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Hutton expertise contributes to parliamentary discussion on Scotland’s plans to address climate change

Professor Deb Roberts
Professor Deb Roberts
"We welcome the opportunity to respond to Committee’s questions regarding the update of Scotland’s Climate Change Plan. Scotland currently faces not only a climate emergency but biodiversity emergency and it is vital that the interdependencies between these are recognised. The targets set in the Climate Change Plan update for the Scottish land use sectors are challenging and will require urgent and transformative changes in the way we manage and utilise our land"

Scotland's Climate Change Plan update was published on 16 December 2020 and is currently undergoing scrutiny from parliamentary committees. The update includes new targets for Scotland’s agriculture and forestry sectors and suggestions on how best Scotland can support a green recovery from COVID-19. As part of the process, the James Hutton Institute's Deputy Chief Executive, Professor Deb Roberts, gave evidence on behalf of SEFARI to the Rural Economy and Connectivity Committee.

During the discussion, Professor Roberts was joined by fellow experts from NFU Scotland, Scottish Environment LINK, Confor, NatureScot, Woodland Trust Scotland, Farming for 1.5°C and the University of Edinburgh.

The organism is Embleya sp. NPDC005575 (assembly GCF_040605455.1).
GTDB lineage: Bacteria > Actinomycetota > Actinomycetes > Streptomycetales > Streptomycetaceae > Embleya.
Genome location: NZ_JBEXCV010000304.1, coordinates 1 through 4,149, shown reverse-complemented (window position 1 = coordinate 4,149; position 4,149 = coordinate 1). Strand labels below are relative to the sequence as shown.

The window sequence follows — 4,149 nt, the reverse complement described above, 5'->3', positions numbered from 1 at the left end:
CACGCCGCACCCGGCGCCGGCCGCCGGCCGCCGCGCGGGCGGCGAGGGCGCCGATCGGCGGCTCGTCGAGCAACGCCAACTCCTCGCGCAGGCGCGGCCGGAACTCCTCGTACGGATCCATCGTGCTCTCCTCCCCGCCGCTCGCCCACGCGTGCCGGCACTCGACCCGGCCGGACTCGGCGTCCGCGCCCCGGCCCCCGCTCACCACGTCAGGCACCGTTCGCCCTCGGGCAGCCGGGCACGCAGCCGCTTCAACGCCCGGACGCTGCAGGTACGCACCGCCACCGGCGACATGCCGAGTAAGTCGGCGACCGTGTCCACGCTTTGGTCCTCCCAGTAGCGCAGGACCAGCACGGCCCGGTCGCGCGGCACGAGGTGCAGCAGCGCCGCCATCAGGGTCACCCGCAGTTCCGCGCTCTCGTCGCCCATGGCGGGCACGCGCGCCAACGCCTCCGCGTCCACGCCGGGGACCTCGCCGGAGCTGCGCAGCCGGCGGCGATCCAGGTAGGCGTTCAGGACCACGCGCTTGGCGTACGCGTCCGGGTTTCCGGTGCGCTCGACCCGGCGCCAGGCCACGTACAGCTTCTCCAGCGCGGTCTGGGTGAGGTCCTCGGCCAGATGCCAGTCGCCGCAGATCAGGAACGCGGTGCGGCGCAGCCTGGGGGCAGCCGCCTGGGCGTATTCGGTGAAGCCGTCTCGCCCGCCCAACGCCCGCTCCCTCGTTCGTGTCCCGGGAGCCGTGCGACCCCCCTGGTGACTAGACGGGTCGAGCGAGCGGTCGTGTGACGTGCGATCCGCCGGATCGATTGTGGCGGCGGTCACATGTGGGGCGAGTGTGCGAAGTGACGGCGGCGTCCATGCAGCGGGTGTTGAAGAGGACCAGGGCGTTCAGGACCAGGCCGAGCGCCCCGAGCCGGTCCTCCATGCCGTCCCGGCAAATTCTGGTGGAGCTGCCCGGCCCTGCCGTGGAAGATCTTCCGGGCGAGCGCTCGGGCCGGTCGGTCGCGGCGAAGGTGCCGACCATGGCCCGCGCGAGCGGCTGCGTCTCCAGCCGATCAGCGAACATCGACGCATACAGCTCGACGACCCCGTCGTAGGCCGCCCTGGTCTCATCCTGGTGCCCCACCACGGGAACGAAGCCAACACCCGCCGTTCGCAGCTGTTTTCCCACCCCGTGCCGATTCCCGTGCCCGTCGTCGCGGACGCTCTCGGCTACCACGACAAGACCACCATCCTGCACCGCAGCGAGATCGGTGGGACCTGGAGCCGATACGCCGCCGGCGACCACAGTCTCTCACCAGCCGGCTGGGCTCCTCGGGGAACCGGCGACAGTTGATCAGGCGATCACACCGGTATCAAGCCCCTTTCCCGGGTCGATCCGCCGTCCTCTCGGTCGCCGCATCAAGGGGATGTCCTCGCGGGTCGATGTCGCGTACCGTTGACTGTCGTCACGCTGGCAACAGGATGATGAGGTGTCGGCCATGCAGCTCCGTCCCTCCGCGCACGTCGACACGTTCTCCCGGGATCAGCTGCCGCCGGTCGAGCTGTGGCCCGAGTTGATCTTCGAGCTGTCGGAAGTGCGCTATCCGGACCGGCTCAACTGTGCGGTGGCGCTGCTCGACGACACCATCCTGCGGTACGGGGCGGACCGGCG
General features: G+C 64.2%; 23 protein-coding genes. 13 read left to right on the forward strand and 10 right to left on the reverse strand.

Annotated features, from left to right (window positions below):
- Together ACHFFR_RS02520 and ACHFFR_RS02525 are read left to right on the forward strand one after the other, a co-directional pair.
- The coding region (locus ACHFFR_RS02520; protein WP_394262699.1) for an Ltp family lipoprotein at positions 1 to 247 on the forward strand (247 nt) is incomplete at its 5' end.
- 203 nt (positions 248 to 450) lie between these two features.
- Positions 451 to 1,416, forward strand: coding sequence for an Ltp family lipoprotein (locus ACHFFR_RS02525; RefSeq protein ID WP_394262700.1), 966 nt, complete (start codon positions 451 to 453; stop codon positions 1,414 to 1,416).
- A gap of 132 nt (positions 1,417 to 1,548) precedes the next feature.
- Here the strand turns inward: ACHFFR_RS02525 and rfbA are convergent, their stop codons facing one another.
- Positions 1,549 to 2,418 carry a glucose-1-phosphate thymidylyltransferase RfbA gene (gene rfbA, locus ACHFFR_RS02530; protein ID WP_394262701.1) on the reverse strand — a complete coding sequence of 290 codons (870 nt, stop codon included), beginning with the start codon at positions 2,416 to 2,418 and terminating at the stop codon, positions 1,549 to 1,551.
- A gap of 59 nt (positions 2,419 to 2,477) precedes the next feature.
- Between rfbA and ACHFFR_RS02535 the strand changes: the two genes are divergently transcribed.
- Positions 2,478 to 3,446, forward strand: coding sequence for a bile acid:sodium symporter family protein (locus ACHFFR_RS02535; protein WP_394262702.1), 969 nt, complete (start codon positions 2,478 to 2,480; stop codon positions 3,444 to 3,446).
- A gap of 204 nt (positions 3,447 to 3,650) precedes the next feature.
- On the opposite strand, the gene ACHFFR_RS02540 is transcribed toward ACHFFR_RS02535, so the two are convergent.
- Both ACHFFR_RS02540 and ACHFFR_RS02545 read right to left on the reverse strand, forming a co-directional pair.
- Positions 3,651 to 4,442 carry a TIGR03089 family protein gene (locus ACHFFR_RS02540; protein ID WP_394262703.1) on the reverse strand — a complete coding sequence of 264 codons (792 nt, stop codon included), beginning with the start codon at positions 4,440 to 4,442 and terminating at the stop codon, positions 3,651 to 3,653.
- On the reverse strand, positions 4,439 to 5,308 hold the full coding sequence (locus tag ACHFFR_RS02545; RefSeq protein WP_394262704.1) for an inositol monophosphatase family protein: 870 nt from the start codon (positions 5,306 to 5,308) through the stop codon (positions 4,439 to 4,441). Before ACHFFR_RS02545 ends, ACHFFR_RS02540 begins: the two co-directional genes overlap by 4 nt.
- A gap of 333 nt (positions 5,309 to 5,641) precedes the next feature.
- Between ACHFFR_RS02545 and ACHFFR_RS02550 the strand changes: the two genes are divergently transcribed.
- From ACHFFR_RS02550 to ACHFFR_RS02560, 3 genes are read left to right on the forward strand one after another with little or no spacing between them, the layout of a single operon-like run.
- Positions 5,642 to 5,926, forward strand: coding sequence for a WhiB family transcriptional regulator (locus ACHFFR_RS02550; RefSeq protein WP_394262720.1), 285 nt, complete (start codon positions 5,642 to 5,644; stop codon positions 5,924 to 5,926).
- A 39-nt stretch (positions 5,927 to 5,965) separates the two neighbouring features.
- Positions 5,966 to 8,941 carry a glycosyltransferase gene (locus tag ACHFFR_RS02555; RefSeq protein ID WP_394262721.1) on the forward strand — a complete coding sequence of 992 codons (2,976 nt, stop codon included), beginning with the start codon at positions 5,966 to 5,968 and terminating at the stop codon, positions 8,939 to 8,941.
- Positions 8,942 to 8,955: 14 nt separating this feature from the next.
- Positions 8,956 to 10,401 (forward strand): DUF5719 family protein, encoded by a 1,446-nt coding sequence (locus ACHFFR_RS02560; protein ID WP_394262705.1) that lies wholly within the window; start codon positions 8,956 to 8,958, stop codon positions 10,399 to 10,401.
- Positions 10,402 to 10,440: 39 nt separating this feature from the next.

Professor Roberts said: “We welcome the opportunity to respond to Committee’s questions regarding the update of Scotland’s Climate Change Plan. Scotland currently faces not only a climate emergency but biodiversity emergency and it is vital that the interdependencies between these are recognised.  The targets set in the Climate Change Plan update for the Scottish land use sectors are challenging and will require urgent and transformative changes in the way we manage and utilise our land.   Science has a key role to play in enabling and supporting the changes required, not only by developing of new technologies that reduce emissions and improve climate resilience, but through supporting their uptake and by monitoring and evaluating their impact. 

"We also observe the key role that the land use sectors have in supporting a green recovery and helping to maintain a working population in Scotland’s remote rural and island communities.”

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Printed from /news/hutton-expertise-contributes-parliamentary-discussion-scotland%E2%80%99s-plans-address-climate-change on 19/10/21 07:19:16 PM

The James Hutton Research Institute is the result of the merger in April 2011 of MLURI and SCRI. This merger formed a new powerhouse for research into food, land use, and climate change.